Saturday, August 22, 2009

Stieg Larsson 'The Girl with the Dragon Tattoo'

Minerva has been a muddled, useless, exhausted mess all day today, and it's entirely the fault of this book. Once she began reading, it was impossible to put it down. And even after it ended -- sometime around 3 AM -- it was impossible to go to sleep. How can anyone sleep with eyes staring, muscles clenched, and mind churning? All Minerva really wanted to do was turn the bedside lamp back on and read the whole thing again, just to make sure she understood how all the pieces fit. That's how good a thriller this is.

It starts out slowly. Indeed, for the first four chapters, it appears that "The Girl with the Dragon Tattoo" is going to be an interesting (but not particularly thrilling) tale of a mildly swashbuckling investigative journalist, Mikael Blomqvist, who gets caught up in a labyrinth of corporate malfeasance and trickery. Three things hint otherwise: the tantalizing prologue; the grim statistics on the title pages of each section; and the gradual emergence of a thoroughly unlikely heroine, the diminutive, punked-out, utterly asocial yet brilliantly competent investigator Lisbeth Salander -- the girl with the dragon tattoo.

The book's original title is "Män som hatar kvinnor" -- Swedish for "Men Who Hate Women" -- and as the story unfolds, this central theme comes to the fore. Blomqvist, his career shattered by a libel suit, turns his investigative talents to the unsolved case of a girl who vanished -- presumably murdered -- thirty-six years earlier. Meanwhile, Salander, whose mysterious past was clearly a nightmare of violence and abuse, contends with an authority figure who seeks to further victimize her. And when Blomqvist and Salander join forces to probe into a grisly series of unsolved murders -- all women, all horribly brutalized -- well, that's when Minerva got out of bed, went downstairs, and triple-locked the front door. And that's the last word she's going to tell you about the plot.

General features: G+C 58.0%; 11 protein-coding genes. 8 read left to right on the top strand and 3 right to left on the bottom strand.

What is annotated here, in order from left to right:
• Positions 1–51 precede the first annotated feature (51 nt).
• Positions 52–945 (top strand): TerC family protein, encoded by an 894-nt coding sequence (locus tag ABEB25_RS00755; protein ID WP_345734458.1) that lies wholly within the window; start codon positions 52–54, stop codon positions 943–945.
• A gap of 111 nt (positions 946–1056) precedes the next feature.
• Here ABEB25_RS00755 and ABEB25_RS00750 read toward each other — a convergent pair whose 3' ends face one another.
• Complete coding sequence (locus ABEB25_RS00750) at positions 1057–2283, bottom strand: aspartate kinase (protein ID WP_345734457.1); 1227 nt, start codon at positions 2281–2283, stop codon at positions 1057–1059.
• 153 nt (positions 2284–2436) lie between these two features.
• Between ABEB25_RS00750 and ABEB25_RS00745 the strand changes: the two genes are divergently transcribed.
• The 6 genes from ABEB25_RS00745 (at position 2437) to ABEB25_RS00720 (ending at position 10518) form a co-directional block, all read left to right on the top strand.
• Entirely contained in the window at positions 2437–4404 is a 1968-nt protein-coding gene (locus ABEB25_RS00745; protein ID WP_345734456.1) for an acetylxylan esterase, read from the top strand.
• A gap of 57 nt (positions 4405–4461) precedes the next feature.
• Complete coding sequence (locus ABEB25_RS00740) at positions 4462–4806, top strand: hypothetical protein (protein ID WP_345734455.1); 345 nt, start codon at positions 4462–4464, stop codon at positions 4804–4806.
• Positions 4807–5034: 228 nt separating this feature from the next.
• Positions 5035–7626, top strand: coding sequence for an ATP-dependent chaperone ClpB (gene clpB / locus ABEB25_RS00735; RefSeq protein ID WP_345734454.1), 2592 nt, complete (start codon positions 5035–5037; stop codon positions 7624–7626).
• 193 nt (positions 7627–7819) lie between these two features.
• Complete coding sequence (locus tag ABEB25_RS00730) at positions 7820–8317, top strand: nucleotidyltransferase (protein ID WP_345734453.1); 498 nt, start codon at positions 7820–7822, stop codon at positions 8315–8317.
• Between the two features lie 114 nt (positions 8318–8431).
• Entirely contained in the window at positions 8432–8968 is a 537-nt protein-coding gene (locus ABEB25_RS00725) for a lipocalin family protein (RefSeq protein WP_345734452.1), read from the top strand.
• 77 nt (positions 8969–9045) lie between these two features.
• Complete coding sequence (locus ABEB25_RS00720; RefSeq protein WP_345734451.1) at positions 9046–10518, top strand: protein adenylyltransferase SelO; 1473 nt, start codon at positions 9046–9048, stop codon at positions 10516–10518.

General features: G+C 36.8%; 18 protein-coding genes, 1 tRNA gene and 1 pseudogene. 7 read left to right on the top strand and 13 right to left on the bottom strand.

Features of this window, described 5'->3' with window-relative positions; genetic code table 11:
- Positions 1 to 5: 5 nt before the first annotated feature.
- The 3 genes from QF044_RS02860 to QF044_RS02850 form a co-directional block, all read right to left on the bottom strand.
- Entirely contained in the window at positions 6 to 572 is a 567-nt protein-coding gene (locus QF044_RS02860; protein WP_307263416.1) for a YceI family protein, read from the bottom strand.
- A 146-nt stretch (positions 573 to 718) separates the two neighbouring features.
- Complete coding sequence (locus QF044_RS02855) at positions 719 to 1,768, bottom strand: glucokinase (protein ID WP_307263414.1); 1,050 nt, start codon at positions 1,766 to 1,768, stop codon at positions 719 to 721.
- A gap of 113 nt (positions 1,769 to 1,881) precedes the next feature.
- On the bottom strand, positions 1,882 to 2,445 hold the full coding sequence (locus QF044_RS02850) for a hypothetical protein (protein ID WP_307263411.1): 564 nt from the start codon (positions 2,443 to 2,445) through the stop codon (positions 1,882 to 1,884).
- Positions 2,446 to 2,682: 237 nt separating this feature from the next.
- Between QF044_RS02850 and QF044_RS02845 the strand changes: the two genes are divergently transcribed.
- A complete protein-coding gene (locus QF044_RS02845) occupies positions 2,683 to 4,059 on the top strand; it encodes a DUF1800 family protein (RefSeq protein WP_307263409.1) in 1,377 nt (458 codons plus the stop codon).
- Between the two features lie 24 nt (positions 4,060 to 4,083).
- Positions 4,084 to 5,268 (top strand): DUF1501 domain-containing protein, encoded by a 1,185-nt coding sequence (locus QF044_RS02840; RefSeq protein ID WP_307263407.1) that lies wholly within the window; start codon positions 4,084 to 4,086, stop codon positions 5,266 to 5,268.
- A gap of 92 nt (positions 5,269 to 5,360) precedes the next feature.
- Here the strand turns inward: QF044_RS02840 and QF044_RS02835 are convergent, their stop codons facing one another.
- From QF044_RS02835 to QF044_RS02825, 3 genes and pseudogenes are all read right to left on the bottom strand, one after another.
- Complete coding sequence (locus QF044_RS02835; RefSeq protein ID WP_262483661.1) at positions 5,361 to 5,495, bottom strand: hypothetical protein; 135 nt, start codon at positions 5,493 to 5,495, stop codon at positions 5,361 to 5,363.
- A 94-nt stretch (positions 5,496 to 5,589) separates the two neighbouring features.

'The Girl with the Dragon Tattoo" is translated from the Swedish, apparently by an exceedingly competent robot. Occasionally there is the slightest slip -- as when Blomkvist asks Salander if he may "burn" a cigarette -- but for the most part, the writing is correct, in a coldly mechanical, faintly inhuman way. Perhaps the original text had the same iciness (Minerva will never know, Swedish not being a language she has any intention of learning), or perhaps it came about accidentally in translation. Either way, its chilling tone is extremely effective.

Minerva fully intends to read the next two books in the trilogy -- "The Girl Who Played with Fire" and "The Girl Who Kicked the Hornets' Nest" -- but is in no particular hurry to do so. Her shattered nerves demand a soothing dose of Austen or Trollope.

Rating: 5 out of 5 sets of cold steel handcuffs.


Marg said...

I have really enjoyed the two books in this series. Can't wait for the third one to come out!

Heloise said...

Awesome! And a book I've been interested in reading. Bonus. :)